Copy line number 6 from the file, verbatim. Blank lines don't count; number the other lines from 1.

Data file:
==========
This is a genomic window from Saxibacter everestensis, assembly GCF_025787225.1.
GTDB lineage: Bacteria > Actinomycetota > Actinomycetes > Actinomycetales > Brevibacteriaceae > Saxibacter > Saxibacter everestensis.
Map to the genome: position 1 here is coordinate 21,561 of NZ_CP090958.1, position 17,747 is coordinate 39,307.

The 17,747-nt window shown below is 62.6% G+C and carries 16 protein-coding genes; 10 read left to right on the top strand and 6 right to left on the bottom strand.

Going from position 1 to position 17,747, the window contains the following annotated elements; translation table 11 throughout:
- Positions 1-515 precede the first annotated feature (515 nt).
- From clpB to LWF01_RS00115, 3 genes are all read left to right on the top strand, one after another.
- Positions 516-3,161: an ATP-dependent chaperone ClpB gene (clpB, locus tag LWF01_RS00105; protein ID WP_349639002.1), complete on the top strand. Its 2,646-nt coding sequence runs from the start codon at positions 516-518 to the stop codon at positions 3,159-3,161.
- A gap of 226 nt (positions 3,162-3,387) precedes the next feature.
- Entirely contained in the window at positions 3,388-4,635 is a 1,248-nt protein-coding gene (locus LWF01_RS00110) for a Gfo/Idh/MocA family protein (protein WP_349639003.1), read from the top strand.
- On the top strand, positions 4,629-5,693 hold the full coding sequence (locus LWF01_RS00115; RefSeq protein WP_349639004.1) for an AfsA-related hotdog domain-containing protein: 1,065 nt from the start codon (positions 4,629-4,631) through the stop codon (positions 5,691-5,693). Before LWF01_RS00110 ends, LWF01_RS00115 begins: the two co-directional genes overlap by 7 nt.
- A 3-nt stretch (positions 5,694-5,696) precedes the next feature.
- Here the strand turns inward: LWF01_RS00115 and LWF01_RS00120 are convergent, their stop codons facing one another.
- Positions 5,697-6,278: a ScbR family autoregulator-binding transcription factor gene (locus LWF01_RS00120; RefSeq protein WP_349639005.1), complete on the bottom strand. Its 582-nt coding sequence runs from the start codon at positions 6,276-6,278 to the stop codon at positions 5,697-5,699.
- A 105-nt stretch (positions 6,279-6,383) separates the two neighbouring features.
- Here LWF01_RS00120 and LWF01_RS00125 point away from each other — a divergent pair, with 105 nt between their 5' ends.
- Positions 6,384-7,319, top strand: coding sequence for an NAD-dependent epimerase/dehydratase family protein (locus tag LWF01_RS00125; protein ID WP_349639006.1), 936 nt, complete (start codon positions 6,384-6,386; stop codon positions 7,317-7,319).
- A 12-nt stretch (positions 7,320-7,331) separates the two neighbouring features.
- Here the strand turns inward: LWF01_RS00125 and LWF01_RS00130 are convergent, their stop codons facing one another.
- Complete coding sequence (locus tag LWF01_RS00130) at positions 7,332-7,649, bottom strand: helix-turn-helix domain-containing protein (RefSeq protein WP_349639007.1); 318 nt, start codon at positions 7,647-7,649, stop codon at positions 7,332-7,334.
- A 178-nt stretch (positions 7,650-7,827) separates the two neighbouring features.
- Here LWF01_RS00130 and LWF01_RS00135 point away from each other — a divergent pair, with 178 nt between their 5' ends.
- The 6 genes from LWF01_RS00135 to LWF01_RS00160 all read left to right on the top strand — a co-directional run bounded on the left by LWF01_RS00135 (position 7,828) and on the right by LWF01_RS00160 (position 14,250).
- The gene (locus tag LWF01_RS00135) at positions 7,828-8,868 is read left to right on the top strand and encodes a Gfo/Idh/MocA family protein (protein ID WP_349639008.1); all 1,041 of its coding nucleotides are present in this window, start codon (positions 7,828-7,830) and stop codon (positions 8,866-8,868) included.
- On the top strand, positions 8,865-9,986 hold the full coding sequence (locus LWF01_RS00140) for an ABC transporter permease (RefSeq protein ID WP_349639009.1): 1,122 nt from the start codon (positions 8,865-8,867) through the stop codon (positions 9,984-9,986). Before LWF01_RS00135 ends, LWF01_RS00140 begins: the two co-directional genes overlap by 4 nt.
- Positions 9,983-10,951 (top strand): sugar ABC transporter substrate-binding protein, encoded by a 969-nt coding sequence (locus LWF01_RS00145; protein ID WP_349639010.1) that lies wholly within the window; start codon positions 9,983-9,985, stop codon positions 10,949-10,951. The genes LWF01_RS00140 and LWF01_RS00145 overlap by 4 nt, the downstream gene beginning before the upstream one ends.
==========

- Positions 1-515 precede the first annotated feature (515 nt).